By Penny Sitler, Newark Advocate, March 1, 2020
There’s much conversation about mental health in children and youth these days. At Welsh Hills School, local pediatrician Dr. William Knobelach recently spoke about depression and anxiety in school aged children to a standing room only crowd at a parent education event.
The Adverse Childhood Experiences Study (ACES), which looks at the impact of childhood trauma on health and well-being later in life, frequently comes up in talks about mental health and addiction. Ohio Governor Mike DeWine’s new Student Wellness and Success plan allocates funds statewide to school districts to provide services that students need to thrive, both in and out of school.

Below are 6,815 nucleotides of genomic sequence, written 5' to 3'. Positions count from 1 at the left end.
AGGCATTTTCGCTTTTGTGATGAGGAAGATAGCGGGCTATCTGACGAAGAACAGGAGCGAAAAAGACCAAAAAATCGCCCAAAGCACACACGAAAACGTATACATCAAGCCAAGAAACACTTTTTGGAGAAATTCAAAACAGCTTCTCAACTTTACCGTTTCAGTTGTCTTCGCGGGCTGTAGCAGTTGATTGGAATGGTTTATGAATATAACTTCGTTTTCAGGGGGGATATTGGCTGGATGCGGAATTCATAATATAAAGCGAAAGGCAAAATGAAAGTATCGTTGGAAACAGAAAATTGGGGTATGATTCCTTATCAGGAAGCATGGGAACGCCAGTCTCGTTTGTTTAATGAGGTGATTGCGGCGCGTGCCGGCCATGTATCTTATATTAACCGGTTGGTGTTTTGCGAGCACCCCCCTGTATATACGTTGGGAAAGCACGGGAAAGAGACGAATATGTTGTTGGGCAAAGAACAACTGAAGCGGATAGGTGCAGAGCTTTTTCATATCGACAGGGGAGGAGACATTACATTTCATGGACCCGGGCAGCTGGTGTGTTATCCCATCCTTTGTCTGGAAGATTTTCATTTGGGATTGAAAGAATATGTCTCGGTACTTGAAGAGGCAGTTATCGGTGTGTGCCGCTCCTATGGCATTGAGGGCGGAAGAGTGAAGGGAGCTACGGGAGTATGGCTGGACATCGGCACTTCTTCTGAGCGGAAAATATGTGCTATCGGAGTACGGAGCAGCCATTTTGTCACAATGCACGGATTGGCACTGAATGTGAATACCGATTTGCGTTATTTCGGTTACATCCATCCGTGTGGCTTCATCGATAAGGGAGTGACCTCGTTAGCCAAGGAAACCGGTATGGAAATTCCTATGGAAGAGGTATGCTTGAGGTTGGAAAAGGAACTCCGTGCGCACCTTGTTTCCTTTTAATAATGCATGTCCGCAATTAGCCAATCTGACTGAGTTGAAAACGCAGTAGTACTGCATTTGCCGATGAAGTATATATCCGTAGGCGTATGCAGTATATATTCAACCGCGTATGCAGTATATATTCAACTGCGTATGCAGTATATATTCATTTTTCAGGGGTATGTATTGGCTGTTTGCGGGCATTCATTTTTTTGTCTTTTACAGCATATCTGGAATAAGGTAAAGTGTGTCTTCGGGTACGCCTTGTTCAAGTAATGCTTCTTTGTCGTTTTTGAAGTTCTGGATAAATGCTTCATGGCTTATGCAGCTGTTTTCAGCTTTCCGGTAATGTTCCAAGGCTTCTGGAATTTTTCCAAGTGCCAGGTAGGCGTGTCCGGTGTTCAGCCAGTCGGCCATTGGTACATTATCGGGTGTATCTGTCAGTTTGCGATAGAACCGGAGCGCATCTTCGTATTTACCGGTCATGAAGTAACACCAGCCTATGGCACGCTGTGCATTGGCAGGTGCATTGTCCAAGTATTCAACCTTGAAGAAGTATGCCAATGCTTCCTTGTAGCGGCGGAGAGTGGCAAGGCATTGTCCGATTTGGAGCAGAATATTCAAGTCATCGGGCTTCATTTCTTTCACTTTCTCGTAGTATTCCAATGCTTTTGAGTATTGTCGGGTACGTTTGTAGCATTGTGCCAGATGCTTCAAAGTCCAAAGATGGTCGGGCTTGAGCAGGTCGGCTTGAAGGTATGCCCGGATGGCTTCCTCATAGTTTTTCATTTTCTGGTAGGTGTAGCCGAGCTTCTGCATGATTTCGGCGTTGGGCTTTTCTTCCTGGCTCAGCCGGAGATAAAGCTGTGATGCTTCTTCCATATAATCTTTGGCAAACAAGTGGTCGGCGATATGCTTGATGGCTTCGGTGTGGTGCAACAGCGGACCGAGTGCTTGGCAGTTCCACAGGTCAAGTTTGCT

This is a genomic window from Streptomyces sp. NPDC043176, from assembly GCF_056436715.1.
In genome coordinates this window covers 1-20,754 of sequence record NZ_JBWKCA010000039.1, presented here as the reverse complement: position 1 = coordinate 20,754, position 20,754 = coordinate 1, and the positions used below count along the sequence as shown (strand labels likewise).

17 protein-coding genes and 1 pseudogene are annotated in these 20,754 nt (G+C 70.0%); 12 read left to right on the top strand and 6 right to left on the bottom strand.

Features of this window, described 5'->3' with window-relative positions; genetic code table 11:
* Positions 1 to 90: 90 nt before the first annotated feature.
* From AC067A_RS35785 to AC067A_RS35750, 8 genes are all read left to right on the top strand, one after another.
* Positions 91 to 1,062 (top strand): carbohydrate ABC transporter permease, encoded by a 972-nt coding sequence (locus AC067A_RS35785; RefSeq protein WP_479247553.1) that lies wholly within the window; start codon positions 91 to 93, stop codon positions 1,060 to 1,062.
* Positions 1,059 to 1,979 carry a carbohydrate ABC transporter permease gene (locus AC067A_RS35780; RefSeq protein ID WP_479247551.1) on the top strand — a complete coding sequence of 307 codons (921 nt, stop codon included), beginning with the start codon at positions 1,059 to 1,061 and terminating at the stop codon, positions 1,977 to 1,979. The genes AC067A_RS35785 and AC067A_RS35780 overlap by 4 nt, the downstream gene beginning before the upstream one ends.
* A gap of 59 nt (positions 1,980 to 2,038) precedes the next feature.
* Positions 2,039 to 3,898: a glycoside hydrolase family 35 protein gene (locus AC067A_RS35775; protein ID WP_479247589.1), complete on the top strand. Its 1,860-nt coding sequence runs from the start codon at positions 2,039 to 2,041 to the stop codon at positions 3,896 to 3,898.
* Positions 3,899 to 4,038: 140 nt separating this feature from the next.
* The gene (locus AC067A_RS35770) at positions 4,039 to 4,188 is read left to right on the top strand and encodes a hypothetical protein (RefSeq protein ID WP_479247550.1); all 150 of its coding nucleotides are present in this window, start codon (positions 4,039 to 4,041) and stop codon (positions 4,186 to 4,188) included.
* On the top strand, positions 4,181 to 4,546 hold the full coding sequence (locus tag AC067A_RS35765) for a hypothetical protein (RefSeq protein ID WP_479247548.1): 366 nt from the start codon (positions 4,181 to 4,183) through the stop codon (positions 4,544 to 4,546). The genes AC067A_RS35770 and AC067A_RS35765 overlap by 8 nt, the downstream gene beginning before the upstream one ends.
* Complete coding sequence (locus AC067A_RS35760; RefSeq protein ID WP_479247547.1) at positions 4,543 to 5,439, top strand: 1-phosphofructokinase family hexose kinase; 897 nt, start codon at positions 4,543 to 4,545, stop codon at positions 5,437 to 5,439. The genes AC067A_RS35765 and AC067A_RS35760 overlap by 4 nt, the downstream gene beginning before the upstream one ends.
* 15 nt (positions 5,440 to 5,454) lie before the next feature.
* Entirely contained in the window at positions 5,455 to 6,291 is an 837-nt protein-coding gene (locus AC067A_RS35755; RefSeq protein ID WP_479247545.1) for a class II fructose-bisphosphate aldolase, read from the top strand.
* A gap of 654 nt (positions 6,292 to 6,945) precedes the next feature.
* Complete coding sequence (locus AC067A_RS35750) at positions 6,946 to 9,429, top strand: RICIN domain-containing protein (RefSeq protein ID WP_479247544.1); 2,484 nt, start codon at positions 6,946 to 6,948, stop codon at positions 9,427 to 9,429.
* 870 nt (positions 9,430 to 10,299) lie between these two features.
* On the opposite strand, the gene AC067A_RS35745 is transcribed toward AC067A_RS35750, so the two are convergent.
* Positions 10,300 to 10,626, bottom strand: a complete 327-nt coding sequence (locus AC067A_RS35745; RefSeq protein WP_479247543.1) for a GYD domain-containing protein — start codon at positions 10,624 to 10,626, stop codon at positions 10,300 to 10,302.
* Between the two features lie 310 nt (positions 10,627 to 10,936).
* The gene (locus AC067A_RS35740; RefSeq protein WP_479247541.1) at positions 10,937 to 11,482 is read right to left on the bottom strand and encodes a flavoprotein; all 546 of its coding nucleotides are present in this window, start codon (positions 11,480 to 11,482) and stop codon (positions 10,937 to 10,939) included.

Dr. Knobelach shared we are experiencing a mental health crisis, as the rates of occurrence are increasing while the number of providers of mental health services are decreasing. General medical practitioners and pediatricians often assume management of mental health issues in patients. People typically feel comfortable with their doctors so it’s a common path to explore mental health concerns and begin treatment. The earlier mental health issues are addressed, the better the outcomes will be. On average, people wait ten years from onset of symptoms to diagnosis of mental health disorders. At Mental Health America we encourage beginning the conversation with a health practitioner as early as possible (#B4Stage4).